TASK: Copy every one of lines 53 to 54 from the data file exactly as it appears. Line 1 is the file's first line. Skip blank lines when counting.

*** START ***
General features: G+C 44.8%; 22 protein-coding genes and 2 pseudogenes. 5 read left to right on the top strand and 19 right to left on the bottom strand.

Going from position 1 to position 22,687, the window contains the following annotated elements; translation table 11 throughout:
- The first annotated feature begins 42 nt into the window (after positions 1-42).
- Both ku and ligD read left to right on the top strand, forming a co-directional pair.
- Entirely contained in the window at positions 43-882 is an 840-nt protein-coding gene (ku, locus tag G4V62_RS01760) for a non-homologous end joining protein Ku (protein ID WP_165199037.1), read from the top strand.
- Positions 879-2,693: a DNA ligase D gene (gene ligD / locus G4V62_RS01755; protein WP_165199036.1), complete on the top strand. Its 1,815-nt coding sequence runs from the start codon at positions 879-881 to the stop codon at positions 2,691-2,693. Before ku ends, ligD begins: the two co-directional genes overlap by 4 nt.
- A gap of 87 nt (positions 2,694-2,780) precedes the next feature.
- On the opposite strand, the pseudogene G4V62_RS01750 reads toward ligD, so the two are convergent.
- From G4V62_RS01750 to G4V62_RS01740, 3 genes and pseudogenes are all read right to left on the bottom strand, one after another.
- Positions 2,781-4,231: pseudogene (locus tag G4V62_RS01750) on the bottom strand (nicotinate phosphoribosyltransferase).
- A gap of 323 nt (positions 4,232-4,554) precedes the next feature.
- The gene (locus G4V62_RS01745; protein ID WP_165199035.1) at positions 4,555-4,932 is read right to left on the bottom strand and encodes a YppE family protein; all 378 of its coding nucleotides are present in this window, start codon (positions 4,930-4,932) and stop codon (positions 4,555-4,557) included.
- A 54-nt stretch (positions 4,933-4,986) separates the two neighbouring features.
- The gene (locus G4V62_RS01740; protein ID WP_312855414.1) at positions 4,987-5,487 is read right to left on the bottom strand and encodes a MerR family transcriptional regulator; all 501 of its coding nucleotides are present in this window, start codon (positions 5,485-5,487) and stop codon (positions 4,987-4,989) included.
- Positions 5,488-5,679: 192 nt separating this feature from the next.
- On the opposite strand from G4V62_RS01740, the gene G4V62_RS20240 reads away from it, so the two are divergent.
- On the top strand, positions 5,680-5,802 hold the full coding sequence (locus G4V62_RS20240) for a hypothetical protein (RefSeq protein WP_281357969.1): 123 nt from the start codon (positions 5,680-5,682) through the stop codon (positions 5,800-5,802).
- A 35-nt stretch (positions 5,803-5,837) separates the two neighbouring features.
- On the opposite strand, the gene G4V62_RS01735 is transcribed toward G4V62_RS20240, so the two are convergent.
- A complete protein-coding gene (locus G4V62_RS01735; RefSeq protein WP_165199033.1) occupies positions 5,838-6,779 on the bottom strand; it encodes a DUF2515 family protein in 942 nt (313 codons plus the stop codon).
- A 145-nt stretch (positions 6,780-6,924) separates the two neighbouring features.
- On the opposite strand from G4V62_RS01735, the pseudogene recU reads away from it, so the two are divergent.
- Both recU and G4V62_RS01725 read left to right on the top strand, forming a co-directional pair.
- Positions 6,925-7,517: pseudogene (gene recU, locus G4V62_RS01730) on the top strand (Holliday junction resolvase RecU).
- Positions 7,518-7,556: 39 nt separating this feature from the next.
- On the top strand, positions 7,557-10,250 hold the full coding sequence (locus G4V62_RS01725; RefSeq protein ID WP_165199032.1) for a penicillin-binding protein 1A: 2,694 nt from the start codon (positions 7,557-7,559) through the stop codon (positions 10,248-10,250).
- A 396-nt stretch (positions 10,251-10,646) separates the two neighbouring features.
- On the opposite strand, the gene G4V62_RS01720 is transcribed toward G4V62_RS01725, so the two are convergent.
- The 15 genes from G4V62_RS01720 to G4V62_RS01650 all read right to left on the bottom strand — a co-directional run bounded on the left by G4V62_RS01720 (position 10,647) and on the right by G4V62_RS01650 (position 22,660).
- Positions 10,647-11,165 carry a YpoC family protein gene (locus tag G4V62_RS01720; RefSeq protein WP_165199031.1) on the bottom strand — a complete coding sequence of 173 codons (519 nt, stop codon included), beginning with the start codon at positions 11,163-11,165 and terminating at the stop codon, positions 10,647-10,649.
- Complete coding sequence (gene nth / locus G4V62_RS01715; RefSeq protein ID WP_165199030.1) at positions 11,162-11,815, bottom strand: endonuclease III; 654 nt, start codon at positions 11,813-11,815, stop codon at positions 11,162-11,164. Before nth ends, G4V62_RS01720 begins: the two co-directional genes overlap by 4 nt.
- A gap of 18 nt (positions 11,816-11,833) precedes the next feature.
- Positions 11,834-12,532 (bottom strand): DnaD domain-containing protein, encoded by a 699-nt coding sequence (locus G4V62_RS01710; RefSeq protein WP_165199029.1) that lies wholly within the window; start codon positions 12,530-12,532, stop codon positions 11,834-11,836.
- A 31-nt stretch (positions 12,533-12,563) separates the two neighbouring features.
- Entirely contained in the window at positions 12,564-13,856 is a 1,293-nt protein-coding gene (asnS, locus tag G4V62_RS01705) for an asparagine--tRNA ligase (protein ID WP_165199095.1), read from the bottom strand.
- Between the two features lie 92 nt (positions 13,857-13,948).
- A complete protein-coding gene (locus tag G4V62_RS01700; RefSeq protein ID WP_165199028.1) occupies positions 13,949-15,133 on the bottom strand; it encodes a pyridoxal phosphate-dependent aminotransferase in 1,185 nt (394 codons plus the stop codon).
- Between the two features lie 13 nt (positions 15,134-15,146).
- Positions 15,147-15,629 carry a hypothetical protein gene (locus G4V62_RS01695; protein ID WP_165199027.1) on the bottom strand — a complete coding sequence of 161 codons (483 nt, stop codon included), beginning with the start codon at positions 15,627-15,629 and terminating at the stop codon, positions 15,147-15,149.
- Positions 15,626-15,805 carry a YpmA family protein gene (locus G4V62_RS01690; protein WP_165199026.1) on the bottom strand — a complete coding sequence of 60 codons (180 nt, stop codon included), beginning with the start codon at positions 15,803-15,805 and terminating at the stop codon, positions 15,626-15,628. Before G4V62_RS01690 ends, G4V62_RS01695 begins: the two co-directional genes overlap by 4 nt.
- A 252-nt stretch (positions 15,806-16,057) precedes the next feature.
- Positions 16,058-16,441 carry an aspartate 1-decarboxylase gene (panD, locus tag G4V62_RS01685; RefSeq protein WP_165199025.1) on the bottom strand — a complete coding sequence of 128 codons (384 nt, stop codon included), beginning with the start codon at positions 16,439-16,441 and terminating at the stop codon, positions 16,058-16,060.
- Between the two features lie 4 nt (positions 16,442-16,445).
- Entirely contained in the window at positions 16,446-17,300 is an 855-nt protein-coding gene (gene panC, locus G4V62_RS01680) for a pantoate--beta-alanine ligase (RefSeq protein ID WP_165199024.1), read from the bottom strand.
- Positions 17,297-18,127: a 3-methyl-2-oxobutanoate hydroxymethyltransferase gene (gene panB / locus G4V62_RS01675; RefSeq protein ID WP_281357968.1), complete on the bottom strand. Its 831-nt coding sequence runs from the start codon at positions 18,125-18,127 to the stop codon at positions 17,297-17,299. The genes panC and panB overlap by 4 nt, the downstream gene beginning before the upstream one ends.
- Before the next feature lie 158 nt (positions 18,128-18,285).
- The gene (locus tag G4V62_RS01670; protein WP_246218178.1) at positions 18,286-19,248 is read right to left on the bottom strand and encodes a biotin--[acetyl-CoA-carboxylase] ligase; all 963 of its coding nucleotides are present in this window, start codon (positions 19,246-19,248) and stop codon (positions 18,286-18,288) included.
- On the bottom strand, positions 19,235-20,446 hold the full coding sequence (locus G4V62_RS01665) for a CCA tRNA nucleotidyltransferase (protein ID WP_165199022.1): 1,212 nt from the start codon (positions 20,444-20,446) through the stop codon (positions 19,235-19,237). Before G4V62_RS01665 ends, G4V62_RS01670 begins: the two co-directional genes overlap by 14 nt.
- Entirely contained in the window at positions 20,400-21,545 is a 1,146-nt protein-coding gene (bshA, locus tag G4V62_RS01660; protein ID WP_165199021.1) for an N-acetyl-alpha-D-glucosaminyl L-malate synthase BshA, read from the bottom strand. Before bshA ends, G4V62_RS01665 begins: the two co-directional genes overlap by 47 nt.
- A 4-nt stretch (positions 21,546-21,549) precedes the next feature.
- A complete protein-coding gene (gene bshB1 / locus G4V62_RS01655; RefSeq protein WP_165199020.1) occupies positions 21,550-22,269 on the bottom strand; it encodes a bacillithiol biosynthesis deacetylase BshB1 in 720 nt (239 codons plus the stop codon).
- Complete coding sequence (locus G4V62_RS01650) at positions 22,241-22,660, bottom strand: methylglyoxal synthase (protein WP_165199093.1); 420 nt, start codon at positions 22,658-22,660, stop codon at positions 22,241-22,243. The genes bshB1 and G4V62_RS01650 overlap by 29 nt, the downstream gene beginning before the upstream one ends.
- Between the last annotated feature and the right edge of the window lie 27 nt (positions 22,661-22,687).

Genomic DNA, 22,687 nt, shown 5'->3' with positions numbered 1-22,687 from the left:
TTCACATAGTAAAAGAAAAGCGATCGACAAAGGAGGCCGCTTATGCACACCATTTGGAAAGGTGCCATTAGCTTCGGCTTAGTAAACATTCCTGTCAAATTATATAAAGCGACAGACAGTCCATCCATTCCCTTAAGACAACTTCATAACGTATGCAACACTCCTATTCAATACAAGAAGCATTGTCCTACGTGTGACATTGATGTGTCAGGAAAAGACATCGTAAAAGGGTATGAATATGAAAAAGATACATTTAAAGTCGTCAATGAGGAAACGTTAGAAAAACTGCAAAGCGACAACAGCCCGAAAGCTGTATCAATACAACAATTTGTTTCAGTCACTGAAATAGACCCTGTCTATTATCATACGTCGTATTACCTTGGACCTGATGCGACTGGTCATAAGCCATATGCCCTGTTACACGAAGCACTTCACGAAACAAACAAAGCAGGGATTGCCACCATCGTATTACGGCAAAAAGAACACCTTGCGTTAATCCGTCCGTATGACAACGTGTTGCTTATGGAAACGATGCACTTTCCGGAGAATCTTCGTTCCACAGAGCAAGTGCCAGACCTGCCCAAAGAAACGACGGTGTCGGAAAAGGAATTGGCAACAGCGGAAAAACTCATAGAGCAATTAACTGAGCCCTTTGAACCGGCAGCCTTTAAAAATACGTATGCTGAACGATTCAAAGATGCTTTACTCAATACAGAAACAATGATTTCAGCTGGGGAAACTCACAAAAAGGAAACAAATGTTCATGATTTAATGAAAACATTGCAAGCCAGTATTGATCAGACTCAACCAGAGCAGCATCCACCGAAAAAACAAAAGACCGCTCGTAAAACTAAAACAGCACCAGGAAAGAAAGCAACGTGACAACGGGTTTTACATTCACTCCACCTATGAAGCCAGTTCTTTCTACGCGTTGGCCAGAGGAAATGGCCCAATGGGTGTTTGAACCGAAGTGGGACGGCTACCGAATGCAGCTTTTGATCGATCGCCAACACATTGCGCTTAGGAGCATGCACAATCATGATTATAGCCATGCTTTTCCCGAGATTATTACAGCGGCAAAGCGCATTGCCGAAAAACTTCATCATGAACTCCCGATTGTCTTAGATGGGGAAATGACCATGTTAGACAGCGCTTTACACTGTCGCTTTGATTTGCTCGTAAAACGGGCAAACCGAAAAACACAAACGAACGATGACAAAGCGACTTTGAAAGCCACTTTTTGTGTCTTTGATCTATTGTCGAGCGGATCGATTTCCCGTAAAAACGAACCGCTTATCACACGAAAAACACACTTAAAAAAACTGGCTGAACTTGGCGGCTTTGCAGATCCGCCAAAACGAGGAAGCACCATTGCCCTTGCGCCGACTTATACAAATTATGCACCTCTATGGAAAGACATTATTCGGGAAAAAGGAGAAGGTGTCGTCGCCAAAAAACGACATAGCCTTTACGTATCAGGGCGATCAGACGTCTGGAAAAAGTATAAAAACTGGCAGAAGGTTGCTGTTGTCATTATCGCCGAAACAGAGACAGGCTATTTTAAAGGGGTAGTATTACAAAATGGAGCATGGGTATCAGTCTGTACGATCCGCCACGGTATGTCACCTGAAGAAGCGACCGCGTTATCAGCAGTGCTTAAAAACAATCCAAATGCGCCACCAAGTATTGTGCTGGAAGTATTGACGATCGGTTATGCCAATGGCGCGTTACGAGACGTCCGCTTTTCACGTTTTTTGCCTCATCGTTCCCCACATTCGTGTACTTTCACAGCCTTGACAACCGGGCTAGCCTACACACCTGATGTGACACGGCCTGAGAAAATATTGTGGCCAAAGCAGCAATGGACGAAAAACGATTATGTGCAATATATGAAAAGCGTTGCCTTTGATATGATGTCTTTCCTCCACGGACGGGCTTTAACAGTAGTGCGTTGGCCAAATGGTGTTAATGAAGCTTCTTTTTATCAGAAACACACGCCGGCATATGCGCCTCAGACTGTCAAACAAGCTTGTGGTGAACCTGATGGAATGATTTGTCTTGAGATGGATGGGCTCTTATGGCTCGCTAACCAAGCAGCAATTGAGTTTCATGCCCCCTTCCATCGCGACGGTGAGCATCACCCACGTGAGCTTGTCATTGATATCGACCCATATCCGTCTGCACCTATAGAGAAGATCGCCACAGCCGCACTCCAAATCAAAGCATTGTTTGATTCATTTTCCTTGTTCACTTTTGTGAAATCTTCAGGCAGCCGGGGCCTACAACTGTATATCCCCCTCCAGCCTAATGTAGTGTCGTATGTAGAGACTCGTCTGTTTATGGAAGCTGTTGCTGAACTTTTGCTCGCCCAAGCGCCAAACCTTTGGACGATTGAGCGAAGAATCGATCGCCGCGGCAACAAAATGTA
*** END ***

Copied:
- Between the last annotated feature and the right edge of the window lie 27 nt (positions 22,661-22,687).

Genomic DNA, 22,687 nt, shown 5'->3' with positions numbered 1-22,687 from the left: